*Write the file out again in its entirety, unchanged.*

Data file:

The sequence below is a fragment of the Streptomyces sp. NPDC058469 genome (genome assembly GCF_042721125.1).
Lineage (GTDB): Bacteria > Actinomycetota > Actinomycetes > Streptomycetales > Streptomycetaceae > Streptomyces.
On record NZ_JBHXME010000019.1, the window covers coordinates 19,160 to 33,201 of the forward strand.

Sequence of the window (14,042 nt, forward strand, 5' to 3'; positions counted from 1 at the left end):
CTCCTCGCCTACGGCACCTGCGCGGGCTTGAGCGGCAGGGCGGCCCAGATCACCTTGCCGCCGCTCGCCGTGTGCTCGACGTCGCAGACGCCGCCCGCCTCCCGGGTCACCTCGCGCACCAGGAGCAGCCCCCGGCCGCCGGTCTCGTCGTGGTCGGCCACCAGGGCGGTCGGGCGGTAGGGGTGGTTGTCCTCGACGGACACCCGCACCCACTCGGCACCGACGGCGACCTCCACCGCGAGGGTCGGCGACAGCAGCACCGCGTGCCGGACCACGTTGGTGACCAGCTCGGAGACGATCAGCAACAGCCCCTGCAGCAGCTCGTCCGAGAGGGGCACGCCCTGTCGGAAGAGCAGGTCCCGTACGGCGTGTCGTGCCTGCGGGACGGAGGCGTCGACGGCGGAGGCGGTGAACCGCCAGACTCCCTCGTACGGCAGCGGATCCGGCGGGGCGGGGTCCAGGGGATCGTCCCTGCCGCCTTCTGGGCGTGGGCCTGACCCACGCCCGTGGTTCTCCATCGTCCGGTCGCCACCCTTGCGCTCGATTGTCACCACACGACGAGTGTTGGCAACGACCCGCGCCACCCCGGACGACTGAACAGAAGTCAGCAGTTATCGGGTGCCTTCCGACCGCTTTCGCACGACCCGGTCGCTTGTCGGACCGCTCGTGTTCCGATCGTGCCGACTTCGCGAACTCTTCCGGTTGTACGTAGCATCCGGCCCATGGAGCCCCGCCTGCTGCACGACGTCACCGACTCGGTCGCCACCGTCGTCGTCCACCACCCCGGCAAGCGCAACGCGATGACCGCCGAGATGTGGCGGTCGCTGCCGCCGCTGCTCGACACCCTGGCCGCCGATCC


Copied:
The sequence below is a fragment of the Streptomyces sp. NPDC058469 genome (genome assembly GCF_042721125.1).
Lineage (GTDB): Bacteria > Actinomycetota > Actinomycetes > Streptomycetales > Streptomycetaceae > Streptomyces.
On record NZ_JBHXME010000019.1, the window covers coordinates 19,160 to 33,201 of the forward strand.

Sequence of the window (14,042 nt, forward strand, 5' to 3'; positions counted from 1 at the left end):
CTCCTCGCCTACGGCACCTGCGCGGGCTTGAGCGGCAGGGCGGCCCAGATCACCTTGCCGCCGCTCGCCGTGTGCTCGACGTCGCAGACGCCGCCCGCCTCCCGGGTCACCTCGCGCACCAGGAGCAGCCCCCGGCCGCCGGTCTCGTCGTGGTCGGCCACCAGGGCGGTCGGGCGGTAGGGGTGGTTGTCCTCGACGGACACCCGCACCCACTCGGCACCGACGGCGACCTCCACCGCGAGGGTCGGCGACAGCAGCACCGCGTGCCGGACCACGTTGGTGACCAGCTCGGAGACGATCAGCAACAGCCCCTGCAGCAGCTCGTCCGAGAGGGGCACGCCCTGTCGGAAGAGCAGGTCCCGTACGGCGTGTCGTGCCTGCGGGACGGAGGCGTCGACGGCGGAGGCGGTGAACCGCCAGACTCCCTCGTACGGCAGCGGATCCGGCGGGGCGGGGTCCAGGGGATCGTCCCTGCCGCCTTCTGGGCGTGGGCCTGACCCACGCCCGTGGTTCTCCATCGTCCGGTCGCCACCCTTGCGCTCGATTGTCACCACACGACGAGTGTTGGCAACGACCCGCGCCACCCCGGACGACTGAACAGAAGTCAGCAGTTATCGGGTGCCTTCCGACCGCTTTCGCACGACCCGGTCGCTTGTCGGACCGCTCGTGTTCCGATCGTGCCGACTTCGCGAACTCTTCCGGTTGTACGTAGCATCCGGCCCATGGAGCCCCGCCTGCTGCACGACGTCACCGACTCGGTCGCCACCGTCGTCGTCCACCACCCCGGCAAGCGCAACGCGATGACCGCCGAGATGTGGCGGTCGCTGCCGCCGCTGCTCGACACCCTGGCCGCCGATCC